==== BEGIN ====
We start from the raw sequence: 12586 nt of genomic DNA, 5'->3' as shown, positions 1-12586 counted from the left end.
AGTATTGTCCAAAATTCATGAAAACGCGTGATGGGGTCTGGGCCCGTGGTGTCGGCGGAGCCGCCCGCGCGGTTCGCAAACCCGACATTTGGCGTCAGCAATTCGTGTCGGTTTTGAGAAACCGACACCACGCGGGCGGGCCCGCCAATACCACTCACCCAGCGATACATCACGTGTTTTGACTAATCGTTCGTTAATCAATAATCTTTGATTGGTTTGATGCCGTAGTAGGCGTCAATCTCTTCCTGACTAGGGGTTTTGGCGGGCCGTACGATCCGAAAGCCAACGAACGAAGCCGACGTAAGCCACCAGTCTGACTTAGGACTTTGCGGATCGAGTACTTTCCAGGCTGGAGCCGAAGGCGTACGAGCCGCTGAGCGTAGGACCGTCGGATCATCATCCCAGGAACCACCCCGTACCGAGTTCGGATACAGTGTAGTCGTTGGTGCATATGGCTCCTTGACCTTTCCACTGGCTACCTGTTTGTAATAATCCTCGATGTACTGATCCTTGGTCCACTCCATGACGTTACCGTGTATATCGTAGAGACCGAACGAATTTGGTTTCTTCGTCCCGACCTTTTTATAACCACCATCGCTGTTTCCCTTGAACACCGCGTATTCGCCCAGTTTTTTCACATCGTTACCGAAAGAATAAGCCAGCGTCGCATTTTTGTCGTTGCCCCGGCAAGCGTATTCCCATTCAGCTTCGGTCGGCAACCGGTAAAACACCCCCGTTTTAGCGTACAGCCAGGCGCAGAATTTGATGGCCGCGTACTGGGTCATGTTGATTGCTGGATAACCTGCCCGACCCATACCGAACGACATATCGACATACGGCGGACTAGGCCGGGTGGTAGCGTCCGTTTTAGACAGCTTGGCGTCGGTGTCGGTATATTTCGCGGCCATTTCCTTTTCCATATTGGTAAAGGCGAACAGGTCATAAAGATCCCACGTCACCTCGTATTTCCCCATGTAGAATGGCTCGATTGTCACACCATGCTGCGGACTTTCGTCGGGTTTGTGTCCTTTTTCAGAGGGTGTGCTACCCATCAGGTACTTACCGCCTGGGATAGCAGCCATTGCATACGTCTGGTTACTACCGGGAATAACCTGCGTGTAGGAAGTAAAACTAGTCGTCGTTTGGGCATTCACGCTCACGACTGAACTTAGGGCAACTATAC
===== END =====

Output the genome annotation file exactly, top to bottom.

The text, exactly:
We start from the raw sequence: 12586 nt of genomic DNA, 5'->3' as shown, positions 1-12586 counted from the left end.
AGTATTGTCCAAAATTCATGAAAACGCGTGATGGGGTCTGGGCCCGTGGTGTCGGCGGAGCCGCCCGCGCGGTTCGCAAACCCGACATTTGGCGTCAGCAATTCGTGTCGGTTTTGAGAAACCGACACCACGCGGGCGGGCCCGCCAATACCACTCACCCAGCGATACATCACGTGTTTTGACTAATCGTTCGTTAATCAATAATCTTTGATTGGTTTGATGCCGTAGTAGGCGTCAATCTCTTCCTGACTAGGGGTTTTGGCGGGCCGTACGATCCGAAAGCCAACGAACGAAGCCGACGTAAGCCACCAGTCTGACTTAGGACTTTGCGGATCGAGTACTTTCCAGGCTGGAGCCGAAGGCGTACGAGCCGCTGAGCGTAGGACCGTCGGATCATCATCCCAGGAACCACCCCGTACCGAGTTCGGATACAGTGTAGTCGTTGGTGCATATGGCTCCTTGACCTTTCCACTGGCTACCTGTTTGTAATAATCCTCGATGTACTGATCCTTGGTCCACTCCATGACGTTACCGTGTATATCGTAGAGACCGAACGAATTTGGTTTCTTCGTCCCGACCTTTTTATAACCACCATCGCTGTTTCCCTTGAACACCGCGTATTCGCCCAGTTTTTTCACATCGTTACCGAAAGAATAAGCCAGCGTCGCATTTTTGTCGTTGCCCCGGCAAGCGTATTCCCATTCAGCTTCGGTCGGCAACCGGTAAAACACCCCCGTTTTAGCGTACAGCCAGGCGCAGAATTTGATGGCCGCGTACTGGGTCATGTTGATTGCTGGATAACCTGCCCGACCCATACCGAACGACATATCGACATACGGCGGACTAGGCCGGGTGGTAGCGTCCGTTTTAGACAGCTTGGCGTCGGTGTCGGTATATTTCGCGGCCATTTCCTTTTCCATATTGGTAAAGGCGAACAGGTCATAAAGATCCCACGTCACCTCGTATTTCCCCATGTAGAATGGCTCGATTGTCACACCATGCTGCGGACTTTCGTCGGGTTTGTGTCCTTTTTCAGAGGGTGTGCTACCCATCAGGTACTTACCGCCTGGGATAGCAGCCATTGCATACGTCTGGTTACTACCGGGAATAACCTGCGTGTAGGAAGTAAAACTAGTCGTCGTTTGGGCATTCACGCTCACGACTGAACTTAGGGCAACTATAC